Willem and Trudy, Deuce and Me
I was hired to care for Willem Cosgrove after his first hospice nurse quit. He was dying of lung cancer, and between coughing fits he called out for someone named Doris. This was not his wife’s name. His wife’s name was Trudy. She was in the room next door. She was dying of bone cancer, and luckily she could not hear for shit.
Trudy had her own home health care aid, Deuce. Sometimes Deuce brought a bottle of Captain Morgan, and we sat at their kitchen table and drank. Deuce was married, but after Willem and Trudy were asleep, we’d usually make out or watch television.
“Lisa,” Deuce told me once. “I’m totally falling for you.”
Willem and Trudy were bedridden, but they still tried to talk to each other. Neither of them could hear, and so Deuce and I were left to translate.
“Is he saying something about my fat arms?” Trudy asked. “He’s always hated my arms.”
“He says he loves you,” Deuce said.
“Is she telling you I slept with her cousin?” Willem asked. “That one’s a lie.”
“She misses your touch,” I told Willem.
There was a bell by Willem’s bedside that he rang when he needed me. Mostly, what he wanted was water, but also he kept begging me to tickle him.
“C’mon,” he said. “Just one time?”
“Maybe Trudy would like to tickle you,” I said.
“Have you looked at her hands?” he said. “They’re like garden tools. And don’t even get me started on those fat arms of hers.”
One night, when Trudy and Willem were asleep, Deuce and I ordered pizza. Then, we got naked and rolled around their couch.
“This just feels right,” Deuce said. “You know?”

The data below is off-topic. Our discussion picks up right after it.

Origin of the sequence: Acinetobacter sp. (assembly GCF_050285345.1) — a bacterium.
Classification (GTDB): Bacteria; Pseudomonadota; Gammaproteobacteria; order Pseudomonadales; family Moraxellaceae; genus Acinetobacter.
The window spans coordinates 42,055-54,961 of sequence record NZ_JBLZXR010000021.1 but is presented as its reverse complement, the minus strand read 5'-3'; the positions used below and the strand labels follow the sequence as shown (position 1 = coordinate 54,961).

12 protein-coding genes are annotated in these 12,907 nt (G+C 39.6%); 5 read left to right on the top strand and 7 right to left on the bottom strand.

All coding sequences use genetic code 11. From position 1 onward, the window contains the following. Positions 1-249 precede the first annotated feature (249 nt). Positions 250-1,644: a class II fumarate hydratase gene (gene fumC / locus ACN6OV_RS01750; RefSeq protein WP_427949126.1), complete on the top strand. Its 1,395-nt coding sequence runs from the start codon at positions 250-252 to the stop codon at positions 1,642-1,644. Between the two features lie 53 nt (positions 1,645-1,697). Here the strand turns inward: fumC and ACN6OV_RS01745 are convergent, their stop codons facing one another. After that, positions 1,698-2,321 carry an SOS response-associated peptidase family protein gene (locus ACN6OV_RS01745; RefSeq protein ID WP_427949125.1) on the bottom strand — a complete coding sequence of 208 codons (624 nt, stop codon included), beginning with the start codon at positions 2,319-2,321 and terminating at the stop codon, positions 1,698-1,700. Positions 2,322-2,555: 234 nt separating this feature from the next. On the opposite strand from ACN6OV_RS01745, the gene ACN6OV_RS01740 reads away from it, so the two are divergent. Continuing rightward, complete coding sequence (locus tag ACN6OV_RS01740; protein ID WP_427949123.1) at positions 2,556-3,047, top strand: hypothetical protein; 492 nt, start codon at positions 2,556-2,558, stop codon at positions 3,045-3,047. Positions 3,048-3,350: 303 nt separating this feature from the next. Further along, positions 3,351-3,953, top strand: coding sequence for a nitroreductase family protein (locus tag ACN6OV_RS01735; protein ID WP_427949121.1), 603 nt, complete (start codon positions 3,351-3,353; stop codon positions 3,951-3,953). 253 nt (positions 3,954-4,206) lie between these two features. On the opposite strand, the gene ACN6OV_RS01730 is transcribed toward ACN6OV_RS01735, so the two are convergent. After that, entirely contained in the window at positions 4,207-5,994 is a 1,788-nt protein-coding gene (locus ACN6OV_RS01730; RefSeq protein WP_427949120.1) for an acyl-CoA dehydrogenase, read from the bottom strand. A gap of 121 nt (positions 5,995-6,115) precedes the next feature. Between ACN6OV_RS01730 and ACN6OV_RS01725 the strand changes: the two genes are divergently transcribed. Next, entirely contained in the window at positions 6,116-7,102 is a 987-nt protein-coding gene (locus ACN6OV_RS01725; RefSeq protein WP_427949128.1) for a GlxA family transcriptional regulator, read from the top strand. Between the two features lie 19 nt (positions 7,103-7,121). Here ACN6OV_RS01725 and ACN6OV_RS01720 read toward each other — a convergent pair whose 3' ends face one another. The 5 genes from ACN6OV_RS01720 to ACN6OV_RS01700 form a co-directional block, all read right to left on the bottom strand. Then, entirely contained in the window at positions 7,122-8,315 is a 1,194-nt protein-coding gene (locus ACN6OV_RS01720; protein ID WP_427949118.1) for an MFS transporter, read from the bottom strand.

I knew. I’d never looked forward to coming to work before, but now I hated to drive back to my lonely apartment with my stupid cat and my dumbass collection of state quarters that was still missing Oregon.
After a week of Willem begging me to tickle him, I gave in.
“Where?” I said.
He pointed to his armpit and I reached my hand under his nightshirt. Willem’s face broke into a grin. He giggled a little, but then his face turned serious.
“Are you okay?” I asked.
“There comes a point when tickling turns into scratching,” he said.
Trudy went first. It was peaceful, in her sleep. The next day, Deuce was assigned to a new job across town.
“Can we still see each other?” I asked.
There was a pause, a crackling across the phone line.
“Sometimes the loveliness of something is its utter convenience,” he said.
Willem died two days after Trudy, as often happens with couples who are deeply in love. I pressed his eyelids shut and called the ambulance.
“No hurry,” I told the dispatcher.
After I made the call, I sat down next to Willem’s bed. I took his hand and ran his fingers up and down my forearm, gently, lightly, over and over, until the paramedics arrived.
About the author: John Jodzio is a winner of the Loft-McKnight Fellowship. His stories have appeared in One Story, Barrelhouse, Opium, The Florida Review and various other places in print and online. A collection of his short fiction, If You Lived Here, You’d Already Be Home was recently published by Replacement Press. He lives in Minneapolis. Find out more at www.johnjodzio.net.
About the jurors: Hillary Wentworth’s piece was selected to receive the 2010 miniStories grand prize by an all-star panel of flash fiction judges — Alexander Chee (The Queen of the Night, Edinburgh), Daniel Handler (Lemony Snicket series, The Basic Eight, Watch Your Mouth, Adverbs), Kevin Larimer (editor of Poets & Writers), Heather McElhatton (Pretty Little Mistakes, Jennifer Johnson is Sick of Being Single), and author Dennis Cass, who served as lead juror in mnartists.org’s 2010 miniStories competition.
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